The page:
Including Dollar Amount in Claim “Sum Certain”-ly Serious Business

In a recent case, the Armed Services Board of Contract Appeals, dismissed a claim for lack of jurisdiction because it did not include a “sum certain.”

The case is a good reminder of the importance of demanding a specific sum of money for most claims.

The case, Sweet Star Logistic Service, ASBCA No. 62082 (September 30, 2020), involved a dispute over the quality of various items Sweet Star delivered to the government.  In September 2018, the Army awarded a contract to Sweet Star for delivery of information technology equipment and cable supplies. The contract items were delivered and inspected, but from the government’s perspective, some of the items Sweet Star had sent were missing, damaged, or non-conforming to the contract specifications.  So, on December 7, 2018, the contracting officer informed Sweet Star by email that the Army was not responsible for items that came up missing due to the fact that a government representative attested that all items were accounted for upon delivery. 

Just three days later, the government issued a bilateral contract modification to “deobligate the funding that represent[ed] the total for the items that were returned to the customer.”  The modification changed the unit price of one of the contract line items, decreasing it by $104,207.76.  One month later, on January 11, 2019, the government informed Sweet Star by email it had until January 24, 2019 to collect all non-conforming contract items.  The government would not deliver the items to Sweet Star, and noted that after January 24, 2019, any non-conforming items which had not been collected would be considered “abandoned,” leaving the government to dispose of the items in accordance with agency procedures. 

January 24 came and went, but Sweet Star did not collect its non-conforming items.  Instead, on March 25, 2019, Sweet Star sent a request for payment to the contracting officer, stating it had received 45% of its payment for the contract, but 55% of the materials had not been returned.  Sweet Star requested that the Army detail when payment for the retained materials could be expected.  The request ended with a final notice from Sweet Star letting the Army know it would appeal to the Armed Services Board of Appeals while the Army kept the materials.  The request read as follows:

Hope you Doing well, [sic] I am Contacting you concerning the Contract Number W91B4N18P5056 Lifted Materials, as you know [sic] We have received about 45% Payment of the subject Contract but our 55% Materials are with your customer which they have not return [sic] the materials [sic] Please computerize with us when you will going to pay for the materials your customer keep it there [sic]

Please Finalize your decision concerning that materials if Gov [sic] will not pay for it why they keep those materials we are going to Apply for Appeal in Armed Service Board of Appeal (ASBCA)

[T]his is our Final Notice to going for Appeal after that we hope the [B]oard get the right Decision of this.

Considering Sweet Star’s request to be a claim for the $104,207.76 which the contract had purportedly been reduced by, the government emailed Sweet Star back instructing it to certify the claim, since it exceeded $100,000.  A few days later, the Contracting Officer emailed Sweet Star accepting $432.60 of its claim and denying the remaining balance of $103,775.16.  Sweet Star then filed its notice of appeal to the ASBCA.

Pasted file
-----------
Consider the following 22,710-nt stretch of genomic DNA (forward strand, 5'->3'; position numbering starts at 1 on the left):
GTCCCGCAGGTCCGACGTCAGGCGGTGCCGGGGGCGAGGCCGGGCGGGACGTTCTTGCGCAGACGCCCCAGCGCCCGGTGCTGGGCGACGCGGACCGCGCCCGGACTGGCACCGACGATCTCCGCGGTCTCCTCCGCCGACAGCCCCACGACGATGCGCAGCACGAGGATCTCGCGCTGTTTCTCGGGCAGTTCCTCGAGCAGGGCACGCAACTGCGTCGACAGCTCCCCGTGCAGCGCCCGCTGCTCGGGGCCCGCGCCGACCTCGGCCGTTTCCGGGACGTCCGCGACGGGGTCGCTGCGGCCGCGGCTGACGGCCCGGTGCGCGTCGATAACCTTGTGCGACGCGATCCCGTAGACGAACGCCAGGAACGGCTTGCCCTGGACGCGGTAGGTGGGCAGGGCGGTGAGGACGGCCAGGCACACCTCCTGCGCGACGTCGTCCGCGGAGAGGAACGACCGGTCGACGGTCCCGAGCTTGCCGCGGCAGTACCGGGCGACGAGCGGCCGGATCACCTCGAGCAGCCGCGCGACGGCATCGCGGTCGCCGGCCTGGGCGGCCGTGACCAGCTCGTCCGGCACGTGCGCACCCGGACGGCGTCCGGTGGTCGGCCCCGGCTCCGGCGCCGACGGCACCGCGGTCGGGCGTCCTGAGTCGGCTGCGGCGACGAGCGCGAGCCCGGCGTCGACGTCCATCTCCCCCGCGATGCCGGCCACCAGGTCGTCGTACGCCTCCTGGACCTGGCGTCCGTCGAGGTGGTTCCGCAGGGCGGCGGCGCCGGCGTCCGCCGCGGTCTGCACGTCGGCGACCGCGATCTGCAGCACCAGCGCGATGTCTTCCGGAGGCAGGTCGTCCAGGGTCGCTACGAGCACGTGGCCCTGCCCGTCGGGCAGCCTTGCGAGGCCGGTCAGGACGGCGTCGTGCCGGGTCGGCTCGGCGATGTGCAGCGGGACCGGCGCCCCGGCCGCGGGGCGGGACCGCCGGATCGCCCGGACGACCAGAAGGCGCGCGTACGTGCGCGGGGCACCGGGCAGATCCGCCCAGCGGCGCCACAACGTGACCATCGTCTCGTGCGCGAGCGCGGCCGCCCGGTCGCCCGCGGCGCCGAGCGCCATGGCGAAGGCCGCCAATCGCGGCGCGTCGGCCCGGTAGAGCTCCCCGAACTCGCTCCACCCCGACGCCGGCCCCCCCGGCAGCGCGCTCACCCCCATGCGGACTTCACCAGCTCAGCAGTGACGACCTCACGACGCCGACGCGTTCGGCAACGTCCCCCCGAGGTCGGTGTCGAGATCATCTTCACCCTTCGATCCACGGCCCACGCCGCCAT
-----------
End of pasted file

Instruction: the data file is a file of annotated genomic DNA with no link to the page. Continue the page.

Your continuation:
At the ASBCA, Sweet Star was unable to get its foot in the door, because its request for payment did not include a sum certain.

Under the Contract Disputes Act, for the ASBCA to have jurisdiction, a contractor must first submit a “claim” to the contracting officer for decision.  “Claim” is defined under the FAR as “a written demand or written assertion by one of the contracting parties seeking, as a matter of right, the payment of money in a sum certain, the adjustment of interpretation of contract terms, or other relief arising under or relating to the contract.”  The ASBCA focused in on the term “sum certain.”

In its decision, the ASBCA noted that Sweet Star did not mention a dollar amount requested anywhere in its claim; it only stated Sweet Star had received about 45% payment, but 55% of its materials remained with the government.  This was a dispositive omission by Sweet Star, as the ASBCA pointed out, “in an appeal where the gravamen of the claim is money, a contractor cannot avoid the requirement for a sum certain.”

In order to satisfy the requirement of a sum certain for claims under the CDA, a contractor needs to clearly state the amount it is requesting, as the ASBCA noted, “[t]his Board views a claim as set forth in a sum certain whenever the contractor has submitted in writing to the Contracting Officer ‘a clear and unequivocal statement that gives the contracting officer adequate notice of the basis and amount of the claim.'”

Sweet Star’s purported “sum certain” did not meet this standard, as the ASBCA found it was ambiguous, unclear, and gave the CO inadequate notice of the basis and amount of the claim.  Without a sum certain that is readily calculable by simple arithmetic, there was no valid claim.  The ASBCA concluded that without a claim, it had no jurisdiction and dismissed the appeal.

The ASBCA’s decision was based upon established precedent as, “[i]t is well settled, for the purposes of the Board’s jurisdiction, a contractor’s monetary claim must be submitted to the CO in a sum certain.”.  This case serves as a reminder that the world of government contracting requires contractors to be thorough and meticulous, for something as simple as demanding payment can be bungled if the proper steps are not taken.

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